something-to-ponderME “Liz” Strauss has a regular event called “The Mic Is On!” featuring a topical conversation in the comments. It’s a cool idea, and though I wasn’t able to make it this week, the topic, “We’re Having Parallel Lives” got me thinking about how we can view our ideal selves.

The discussion surrounded who we might like to be in a parallel life or lives. People we find inspiring or interesting, doing things that we’d like to do, and living lives we find exciting.

Rather than just hero worship these types of visualizations can be productive. A technique called modeling, is a great way to create a shortcut to success by modeling the behavior of those already successful in the area you are focusing on. Though there are different views on the technique, I’ve found it to be very effective.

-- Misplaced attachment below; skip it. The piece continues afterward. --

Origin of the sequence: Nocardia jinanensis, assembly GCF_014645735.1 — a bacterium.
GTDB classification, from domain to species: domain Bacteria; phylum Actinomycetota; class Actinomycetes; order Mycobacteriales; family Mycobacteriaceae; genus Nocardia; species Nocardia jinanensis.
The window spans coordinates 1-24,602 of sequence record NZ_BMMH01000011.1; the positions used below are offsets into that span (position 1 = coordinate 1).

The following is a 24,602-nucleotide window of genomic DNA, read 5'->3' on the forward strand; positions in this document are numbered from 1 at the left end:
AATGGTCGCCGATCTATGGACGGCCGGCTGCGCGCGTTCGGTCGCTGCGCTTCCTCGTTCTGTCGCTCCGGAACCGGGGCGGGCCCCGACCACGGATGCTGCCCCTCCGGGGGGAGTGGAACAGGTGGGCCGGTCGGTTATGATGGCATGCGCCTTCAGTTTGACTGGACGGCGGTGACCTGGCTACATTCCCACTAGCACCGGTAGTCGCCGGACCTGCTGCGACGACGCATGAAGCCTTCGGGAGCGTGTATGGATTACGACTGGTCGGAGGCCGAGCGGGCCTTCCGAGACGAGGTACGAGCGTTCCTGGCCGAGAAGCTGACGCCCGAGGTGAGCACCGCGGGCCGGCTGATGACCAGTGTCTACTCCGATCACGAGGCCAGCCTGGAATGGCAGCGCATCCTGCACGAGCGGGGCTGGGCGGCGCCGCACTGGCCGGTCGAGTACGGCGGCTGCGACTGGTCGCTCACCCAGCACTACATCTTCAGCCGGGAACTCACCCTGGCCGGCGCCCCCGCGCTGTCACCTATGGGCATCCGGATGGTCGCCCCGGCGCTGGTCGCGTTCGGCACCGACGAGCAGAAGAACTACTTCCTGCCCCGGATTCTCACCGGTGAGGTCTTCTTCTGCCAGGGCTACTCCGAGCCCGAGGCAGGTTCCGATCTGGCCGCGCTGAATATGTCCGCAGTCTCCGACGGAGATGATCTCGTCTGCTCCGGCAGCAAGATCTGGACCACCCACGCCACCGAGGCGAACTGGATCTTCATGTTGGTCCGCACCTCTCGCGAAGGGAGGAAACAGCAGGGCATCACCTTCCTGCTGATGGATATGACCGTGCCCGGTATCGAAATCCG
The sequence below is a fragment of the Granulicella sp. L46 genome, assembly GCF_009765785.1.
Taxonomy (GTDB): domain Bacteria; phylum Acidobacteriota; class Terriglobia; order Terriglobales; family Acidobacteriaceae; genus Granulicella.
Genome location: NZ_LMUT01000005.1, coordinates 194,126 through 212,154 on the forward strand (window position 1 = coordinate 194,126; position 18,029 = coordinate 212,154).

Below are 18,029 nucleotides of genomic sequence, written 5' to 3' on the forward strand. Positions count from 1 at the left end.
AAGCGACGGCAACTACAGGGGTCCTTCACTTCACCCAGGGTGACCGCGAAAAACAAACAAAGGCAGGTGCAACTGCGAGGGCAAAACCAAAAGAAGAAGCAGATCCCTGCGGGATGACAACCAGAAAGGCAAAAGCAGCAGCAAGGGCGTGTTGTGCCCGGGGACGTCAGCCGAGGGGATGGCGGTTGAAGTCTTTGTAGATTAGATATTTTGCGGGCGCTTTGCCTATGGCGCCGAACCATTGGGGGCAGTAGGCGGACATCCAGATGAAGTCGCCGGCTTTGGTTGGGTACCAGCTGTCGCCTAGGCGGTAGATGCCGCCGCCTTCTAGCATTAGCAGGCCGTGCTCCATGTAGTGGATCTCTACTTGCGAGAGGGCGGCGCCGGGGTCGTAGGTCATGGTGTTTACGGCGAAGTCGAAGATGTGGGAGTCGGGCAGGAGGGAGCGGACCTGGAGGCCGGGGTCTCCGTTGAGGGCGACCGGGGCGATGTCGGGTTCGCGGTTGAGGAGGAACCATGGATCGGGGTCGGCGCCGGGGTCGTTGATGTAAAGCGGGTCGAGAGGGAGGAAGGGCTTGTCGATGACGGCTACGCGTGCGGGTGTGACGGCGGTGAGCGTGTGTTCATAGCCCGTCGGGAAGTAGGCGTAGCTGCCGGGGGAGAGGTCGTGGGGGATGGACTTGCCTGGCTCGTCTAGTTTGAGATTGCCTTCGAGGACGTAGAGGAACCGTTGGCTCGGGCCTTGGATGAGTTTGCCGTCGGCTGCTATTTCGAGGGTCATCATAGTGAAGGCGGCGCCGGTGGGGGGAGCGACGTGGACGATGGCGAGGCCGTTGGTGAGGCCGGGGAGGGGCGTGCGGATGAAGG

The term mashup describes mixing pieces of different songs, videos, or Web sites to make a new work.

So instead of parallel lives, what about creating a “Modeling Mashup” of our role models? Think of 5 to 10 people (real or fictional) you find to be living the “ideal” life. Those that embody your idea of success, or that represent an area of success for you. Then visualize a mashup of those models to get a sort of template of your ideal model. Do you want Trump’s money and business acumen, with Jobs’ flair, Branson’s sense of adventure, and Oprah’s compassion? Who exemplifies those qualities, or maybe just a single quality, you find important to have in your life? Here’s my current list: